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Restructuring the National Economy

by Lee-Jay Cho, Yoon Hyung Kim, and Chung H. Lee (eds.)

Tiger Books

Publisher: Seoul: Korea Development Institute
Available From: Korea Development Institute
Publication Date: December 2001
ISBN: 89-8063-118-9
Binding: paper

 


Increasing globalization in the twenty-first century will present South Korea with many new challenges. Most of its domestic markets will become increasingly integrated into world markets, and many of its firms will be competing with global players, both at home and abroad. How successful will Korea be in meeting these challenges of globalization? Will it need to restructure its economy with new institutions better suited for the world of globalization? If so, what are the "models" that Korea should follow?

The papers in this volume, a product of a project jointly organized by the Korea Development Institute and the East-West Center, attempt to address some of those issues relating to globalization. The topics selected for investigation are the labor market, the financial market, and the government-business relationship in Korea—three areas that, in the opinion of the project organizers, are in the greatest need for institutional reform in Korea. On each topic the reform experiences of the United States, European and other OECD countries are analyzed, followed by a discussion of Korea's record of institutional reform in that area. It is hoped that such a comparison would provide a guide for institutional reform in Korea.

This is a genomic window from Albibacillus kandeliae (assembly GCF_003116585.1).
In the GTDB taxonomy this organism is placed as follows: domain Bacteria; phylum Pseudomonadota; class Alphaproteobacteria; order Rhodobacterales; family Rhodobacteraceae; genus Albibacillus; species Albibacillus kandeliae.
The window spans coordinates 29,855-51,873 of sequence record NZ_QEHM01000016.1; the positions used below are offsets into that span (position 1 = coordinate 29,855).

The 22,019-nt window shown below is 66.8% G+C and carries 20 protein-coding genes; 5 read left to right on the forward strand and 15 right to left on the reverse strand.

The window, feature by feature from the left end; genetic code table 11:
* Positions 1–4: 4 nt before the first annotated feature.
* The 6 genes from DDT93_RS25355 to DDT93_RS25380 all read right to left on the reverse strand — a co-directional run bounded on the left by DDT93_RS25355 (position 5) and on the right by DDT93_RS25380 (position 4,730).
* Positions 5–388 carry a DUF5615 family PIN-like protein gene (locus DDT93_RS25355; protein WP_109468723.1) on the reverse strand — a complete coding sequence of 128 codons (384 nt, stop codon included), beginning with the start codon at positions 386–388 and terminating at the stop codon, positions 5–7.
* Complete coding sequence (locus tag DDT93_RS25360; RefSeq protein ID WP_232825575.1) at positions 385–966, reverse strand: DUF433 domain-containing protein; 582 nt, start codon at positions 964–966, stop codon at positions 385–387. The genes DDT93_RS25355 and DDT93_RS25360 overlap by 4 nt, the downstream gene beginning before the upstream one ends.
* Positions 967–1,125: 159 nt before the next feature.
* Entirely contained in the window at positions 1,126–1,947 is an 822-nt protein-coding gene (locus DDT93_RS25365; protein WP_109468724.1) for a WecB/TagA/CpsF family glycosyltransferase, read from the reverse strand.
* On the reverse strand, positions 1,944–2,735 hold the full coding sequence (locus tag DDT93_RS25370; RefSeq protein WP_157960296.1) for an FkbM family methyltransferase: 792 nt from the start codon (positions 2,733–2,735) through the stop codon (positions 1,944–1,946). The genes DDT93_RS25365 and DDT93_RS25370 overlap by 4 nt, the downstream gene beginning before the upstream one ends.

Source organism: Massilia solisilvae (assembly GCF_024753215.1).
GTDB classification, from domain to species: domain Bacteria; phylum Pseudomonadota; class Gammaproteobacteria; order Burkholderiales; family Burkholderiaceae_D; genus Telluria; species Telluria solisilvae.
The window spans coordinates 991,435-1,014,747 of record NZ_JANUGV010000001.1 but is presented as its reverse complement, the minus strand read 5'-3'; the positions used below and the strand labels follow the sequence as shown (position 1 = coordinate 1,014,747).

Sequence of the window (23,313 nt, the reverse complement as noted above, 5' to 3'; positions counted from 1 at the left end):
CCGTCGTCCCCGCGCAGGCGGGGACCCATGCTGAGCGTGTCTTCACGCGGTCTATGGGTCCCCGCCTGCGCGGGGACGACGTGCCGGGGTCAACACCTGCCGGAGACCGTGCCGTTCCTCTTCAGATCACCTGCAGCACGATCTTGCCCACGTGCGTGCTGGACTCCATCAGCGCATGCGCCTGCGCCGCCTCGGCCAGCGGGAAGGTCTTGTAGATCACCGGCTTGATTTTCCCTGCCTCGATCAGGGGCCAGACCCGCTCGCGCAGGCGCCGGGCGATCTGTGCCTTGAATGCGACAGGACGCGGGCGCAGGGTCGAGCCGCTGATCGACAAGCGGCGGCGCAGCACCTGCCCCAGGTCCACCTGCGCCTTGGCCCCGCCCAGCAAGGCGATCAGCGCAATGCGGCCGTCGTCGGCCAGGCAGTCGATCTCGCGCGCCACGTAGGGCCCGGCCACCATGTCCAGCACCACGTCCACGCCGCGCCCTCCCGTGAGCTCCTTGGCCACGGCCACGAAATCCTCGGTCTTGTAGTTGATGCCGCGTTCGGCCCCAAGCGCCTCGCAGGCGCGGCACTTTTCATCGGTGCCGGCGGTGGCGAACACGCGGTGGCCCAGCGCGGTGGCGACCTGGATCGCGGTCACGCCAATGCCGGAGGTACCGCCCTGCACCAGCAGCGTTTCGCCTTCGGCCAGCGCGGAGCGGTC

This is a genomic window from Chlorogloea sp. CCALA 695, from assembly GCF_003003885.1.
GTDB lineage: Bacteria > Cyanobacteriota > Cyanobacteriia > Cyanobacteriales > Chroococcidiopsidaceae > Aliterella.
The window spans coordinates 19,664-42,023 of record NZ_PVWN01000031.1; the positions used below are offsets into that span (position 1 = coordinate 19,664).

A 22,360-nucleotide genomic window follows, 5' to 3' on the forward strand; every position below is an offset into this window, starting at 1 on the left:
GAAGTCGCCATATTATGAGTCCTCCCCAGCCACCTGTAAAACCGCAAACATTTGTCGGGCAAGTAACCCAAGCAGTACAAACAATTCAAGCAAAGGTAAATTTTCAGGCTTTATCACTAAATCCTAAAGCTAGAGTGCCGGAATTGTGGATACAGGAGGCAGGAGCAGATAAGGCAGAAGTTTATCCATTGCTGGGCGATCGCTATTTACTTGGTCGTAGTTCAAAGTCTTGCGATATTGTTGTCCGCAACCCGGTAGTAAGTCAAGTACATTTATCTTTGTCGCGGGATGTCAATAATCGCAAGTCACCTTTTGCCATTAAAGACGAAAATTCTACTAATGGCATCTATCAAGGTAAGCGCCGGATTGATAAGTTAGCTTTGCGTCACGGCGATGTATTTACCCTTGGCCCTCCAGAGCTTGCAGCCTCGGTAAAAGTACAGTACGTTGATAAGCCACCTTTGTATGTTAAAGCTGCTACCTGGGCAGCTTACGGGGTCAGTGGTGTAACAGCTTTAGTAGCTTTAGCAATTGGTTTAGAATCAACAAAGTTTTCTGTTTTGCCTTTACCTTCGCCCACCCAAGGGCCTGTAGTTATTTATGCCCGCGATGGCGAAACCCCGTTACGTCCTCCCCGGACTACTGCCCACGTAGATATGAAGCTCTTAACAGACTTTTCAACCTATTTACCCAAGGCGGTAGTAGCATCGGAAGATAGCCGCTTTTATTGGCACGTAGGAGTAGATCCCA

One common theme throughout the volume is that there may not be a ready-made blueprint for "successful" institutions that Korea can import from abroad. Institutions that are successful, for example, in the United States may not be effective in Korea because they are not compatible with Korea's indigenous informal institutions. In that case either the imported institutions or the extant informal institutions will have to be modified if institutional reform is to be successful.

For an institutional reform to be successful, it has to be accompanied with appropriate policy and action in human resource development, the quality of people being critically important in the proper functioning of an institution. It also requires consistency and continuity in reform process. A challenge thus facing Korea is whether it can develop the political leadership that will provide consistency and continuity in institutional reform aimed at long-term sustainable economic growth.

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